Small = Less Anonymous
The smaller your community is, the less anonymous you are. When I was playing EQ2, I would see the same dozen people every day when I played. If one of those people was a dick to me, you better believe I would remember it. They wouldn’t be invited to my group. Their behavior mattered! Of course, that’s only because EQ2 has a tiny population remaining. If it was WoW where there are literally hundreds of people I can group with at any given level, I couldn’t possibly keep track of all the assholes.
This idea of “smaller communities are nicer to each other” isn’t new. In fact, when DDO was first being designed, that was one of its design features: they planned to cap each world to just 1500 concurrent players, far smaller than the server architecture could actually support, in order to keep each world small, tight-knit, and friendly. Since DDO was designed to be a grouping game, the designers believed that fostering relationships among players was key to creating the social fabric.
Of course, DDO was re-envisioned many times after that first design, and in the end the game launch was basically a dud, so it was good that the game was designed to work with small populations, because that’s all they had. But this setup did still develop friendly groups of people who knew each other and would be nice to you even if you sucked. Now that DDO is open to the public, I assume the population has a lot more immature people in it. (Does it? I haven’t had a chance to play it again yet.)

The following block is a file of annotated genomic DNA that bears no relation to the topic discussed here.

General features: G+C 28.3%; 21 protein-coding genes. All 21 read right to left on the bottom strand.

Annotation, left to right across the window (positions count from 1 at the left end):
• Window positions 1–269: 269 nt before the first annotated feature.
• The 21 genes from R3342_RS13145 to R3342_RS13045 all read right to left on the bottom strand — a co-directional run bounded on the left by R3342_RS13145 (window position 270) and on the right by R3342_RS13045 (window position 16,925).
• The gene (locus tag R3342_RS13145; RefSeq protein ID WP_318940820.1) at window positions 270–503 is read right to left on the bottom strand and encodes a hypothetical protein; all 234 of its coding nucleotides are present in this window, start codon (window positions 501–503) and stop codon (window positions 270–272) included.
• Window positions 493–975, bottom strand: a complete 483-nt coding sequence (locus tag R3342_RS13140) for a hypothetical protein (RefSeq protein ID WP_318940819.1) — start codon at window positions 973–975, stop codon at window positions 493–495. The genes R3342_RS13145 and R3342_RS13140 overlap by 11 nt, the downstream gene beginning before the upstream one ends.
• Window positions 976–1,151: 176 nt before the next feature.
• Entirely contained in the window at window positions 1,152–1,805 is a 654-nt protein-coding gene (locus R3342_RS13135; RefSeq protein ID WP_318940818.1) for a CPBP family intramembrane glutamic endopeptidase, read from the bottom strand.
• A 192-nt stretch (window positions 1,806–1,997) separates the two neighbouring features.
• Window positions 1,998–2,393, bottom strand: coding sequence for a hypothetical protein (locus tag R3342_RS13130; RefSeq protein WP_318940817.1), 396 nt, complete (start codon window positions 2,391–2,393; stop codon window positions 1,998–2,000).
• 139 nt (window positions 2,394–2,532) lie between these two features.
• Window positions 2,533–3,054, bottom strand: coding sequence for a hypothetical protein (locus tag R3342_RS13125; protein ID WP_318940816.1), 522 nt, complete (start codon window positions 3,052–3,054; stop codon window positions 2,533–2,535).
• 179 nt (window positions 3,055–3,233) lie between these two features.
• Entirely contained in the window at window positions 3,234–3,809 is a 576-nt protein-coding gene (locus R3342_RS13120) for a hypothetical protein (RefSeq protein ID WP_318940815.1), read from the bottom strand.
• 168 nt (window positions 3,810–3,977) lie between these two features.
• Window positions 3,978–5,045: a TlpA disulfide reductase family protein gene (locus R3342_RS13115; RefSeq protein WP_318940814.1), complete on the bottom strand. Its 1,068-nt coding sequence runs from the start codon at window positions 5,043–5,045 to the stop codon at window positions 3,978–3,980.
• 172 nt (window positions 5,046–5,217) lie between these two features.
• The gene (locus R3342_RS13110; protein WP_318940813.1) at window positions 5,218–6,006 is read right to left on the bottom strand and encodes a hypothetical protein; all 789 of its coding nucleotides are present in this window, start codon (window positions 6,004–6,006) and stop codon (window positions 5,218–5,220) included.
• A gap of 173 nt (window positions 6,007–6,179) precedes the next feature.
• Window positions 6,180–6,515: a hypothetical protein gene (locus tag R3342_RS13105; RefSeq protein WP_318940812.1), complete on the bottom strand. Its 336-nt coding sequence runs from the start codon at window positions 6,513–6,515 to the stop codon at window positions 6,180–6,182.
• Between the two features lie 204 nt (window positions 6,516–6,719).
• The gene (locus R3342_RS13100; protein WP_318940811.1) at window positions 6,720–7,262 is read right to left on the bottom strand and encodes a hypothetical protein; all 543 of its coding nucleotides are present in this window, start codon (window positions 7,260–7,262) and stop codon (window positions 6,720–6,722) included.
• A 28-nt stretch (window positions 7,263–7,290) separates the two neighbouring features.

This also points out the big drawback of the “One World” MMO architecture, such as Guild Wars or Champions uses, where every zone is an instance on the same global server. In a game where people can have the same name as other people, and may or may not be in the same version of the world as you at any given time, it’s basically impossible to make friends or keep track of who’s who. That doesn’t stop people from being nice to you in those games, but it definitely lets them get away with being assholes with relative impunity.